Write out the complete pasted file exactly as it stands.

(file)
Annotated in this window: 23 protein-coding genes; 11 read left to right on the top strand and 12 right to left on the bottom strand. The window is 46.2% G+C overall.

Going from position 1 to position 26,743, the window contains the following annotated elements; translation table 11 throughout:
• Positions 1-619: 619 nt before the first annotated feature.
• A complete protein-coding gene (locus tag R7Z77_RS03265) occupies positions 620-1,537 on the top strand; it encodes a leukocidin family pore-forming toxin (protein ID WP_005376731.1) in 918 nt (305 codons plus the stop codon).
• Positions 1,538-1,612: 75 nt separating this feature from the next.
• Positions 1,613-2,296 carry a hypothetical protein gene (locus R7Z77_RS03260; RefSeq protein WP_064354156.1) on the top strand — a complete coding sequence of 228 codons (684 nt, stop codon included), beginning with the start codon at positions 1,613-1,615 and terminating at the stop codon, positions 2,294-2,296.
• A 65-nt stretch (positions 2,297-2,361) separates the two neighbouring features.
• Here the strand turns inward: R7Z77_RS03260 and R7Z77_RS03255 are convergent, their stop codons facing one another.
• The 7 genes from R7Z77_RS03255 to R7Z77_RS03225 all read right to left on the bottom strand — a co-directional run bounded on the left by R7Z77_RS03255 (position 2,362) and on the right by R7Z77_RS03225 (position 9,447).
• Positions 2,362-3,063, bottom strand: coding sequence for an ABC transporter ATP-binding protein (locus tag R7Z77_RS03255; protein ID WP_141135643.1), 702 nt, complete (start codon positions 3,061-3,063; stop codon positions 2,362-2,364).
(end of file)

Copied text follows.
Annotated in this window: 23 protein-coding genes; 11 read left to right on the top strand and 12 right to left on the bottom strand. The window is 46.2% G+C overall.

Going from position 1 to position 26,743, the window contains the following annotated elements; translation table 11 throughout:
• Positions 1-619: 619 nt before the first annotated feature.
• A complete protein-coding gene (locus tag R7Z77_RS03265) occupies positions 620-1,537 on the top strand; it encodes a leukocidin family pore-forming toxin (protein ID WP_005376731.1) in 918 nt (305 codons plus the stop codon).
• Positions 1,538-1,612: 75 nt separating this feature from the next.
• Positions 1,613-2,296 carry a hypothetical protein gene (locus R7Z77_RS03260; RefSeq protein WP_064354156.1) on the top strand — a complete coding sequence of 228 codons (684 nt, stop codon included), beginning with the start codon at positions 1,613-1,615 and terminating at the stop codon, positions 2,294-2,296.
• A 65-nt stretch (positions 2,297-2,361) separates the two neighbouring features.
• Here the strand turns inward: R7Z77_RS03260 and R7Z77_RS03255 are convergent, their stop codons facing one another.
• The 7 genes from R7Z77_RS03255 to R7Z77_RS03225 all read right to left on the bottom strand — a co-directional run bounded on the left by R7Z77_RS03255 (position 2,362) and on the right by R7Z77_RS03225 (position 9,447).
• Positions 2,362-3,063, bottom strand: coding sequence for an ABC transporter ATP-binding protein (locus tag R7Z77_RS03255; protein ID WP_141135643.1), 702 nt, complete (start codon positions 3,061-3,063; stop codon positions 2,362-2,364).